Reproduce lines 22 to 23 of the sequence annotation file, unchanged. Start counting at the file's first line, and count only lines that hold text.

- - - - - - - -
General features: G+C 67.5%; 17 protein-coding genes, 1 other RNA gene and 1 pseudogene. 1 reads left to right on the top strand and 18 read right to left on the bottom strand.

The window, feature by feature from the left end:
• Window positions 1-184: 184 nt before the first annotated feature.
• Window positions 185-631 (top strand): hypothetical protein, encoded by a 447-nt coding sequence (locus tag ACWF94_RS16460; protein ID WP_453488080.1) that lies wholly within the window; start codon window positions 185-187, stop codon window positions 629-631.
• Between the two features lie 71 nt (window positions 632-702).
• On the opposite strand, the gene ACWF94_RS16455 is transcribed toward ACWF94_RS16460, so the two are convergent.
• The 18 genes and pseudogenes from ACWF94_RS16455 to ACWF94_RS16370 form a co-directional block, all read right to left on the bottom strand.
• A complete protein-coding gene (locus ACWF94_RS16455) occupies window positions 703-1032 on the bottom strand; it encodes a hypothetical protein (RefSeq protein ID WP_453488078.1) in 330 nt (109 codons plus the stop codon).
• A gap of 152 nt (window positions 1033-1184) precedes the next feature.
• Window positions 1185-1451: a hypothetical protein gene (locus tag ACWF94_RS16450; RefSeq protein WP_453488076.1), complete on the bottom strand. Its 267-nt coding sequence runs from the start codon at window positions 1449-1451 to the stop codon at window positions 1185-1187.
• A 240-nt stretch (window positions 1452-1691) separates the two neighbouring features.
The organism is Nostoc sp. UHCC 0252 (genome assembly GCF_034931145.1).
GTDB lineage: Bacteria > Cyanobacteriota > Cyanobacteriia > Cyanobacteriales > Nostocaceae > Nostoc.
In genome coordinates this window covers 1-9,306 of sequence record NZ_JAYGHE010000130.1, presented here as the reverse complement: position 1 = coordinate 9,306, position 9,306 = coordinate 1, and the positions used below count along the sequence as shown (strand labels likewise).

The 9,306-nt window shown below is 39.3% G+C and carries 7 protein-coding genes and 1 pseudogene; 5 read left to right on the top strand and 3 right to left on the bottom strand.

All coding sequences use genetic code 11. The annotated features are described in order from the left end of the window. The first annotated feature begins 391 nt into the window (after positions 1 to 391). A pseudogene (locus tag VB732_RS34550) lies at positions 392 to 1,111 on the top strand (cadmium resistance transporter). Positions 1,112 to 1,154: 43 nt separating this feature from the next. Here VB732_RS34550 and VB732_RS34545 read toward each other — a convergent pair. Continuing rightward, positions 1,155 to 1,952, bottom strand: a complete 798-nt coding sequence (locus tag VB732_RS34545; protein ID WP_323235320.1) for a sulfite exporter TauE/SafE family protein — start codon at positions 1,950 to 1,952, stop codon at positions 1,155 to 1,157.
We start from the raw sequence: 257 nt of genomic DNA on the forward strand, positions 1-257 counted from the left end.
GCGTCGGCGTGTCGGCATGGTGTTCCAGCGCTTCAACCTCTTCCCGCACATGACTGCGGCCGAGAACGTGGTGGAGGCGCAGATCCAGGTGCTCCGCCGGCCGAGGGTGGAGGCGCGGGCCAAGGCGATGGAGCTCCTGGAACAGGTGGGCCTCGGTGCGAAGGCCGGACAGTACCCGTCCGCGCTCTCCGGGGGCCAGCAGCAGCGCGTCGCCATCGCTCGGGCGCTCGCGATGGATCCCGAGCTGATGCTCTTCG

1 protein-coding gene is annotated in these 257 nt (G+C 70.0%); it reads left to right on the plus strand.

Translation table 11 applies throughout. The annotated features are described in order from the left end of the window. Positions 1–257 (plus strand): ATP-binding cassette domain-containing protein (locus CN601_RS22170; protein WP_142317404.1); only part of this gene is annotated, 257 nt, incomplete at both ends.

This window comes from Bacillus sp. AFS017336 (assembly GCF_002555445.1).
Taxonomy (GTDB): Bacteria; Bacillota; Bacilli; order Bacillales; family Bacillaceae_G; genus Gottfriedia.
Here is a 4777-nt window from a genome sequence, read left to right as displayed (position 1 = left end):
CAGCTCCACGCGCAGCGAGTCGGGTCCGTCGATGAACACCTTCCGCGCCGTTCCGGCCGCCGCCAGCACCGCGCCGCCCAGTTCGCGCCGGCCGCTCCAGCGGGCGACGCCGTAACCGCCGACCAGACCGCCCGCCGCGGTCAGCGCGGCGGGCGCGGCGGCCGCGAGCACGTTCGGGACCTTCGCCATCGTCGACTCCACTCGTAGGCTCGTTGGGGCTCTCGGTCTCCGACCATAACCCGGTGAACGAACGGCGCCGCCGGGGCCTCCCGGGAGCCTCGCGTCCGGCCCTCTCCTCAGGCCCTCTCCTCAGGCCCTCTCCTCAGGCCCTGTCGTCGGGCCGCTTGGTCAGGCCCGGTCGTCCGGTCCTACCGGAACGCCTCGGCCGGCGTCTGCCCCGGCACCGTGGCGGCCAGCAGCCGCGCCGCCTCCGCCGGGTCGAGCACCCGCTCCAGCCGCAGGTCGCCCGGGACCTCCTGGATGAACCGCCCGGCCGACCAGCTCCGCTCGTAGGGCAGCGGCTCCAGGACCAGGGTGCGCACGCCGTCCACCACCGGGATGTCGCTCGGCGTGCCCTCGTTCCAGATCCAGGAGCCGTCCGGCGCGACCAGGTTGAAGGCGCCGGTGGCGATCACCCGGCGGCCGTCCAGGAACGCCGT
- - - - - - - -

Taxonomy (GTDB): Bacteria; Bacillota; Bacilli; order Bacillales; family Bacillaceae_G; genus Gottfriedia.
Here is a 4777-nt window from a genome sequence, read left to right as displayed (position 1 = left end):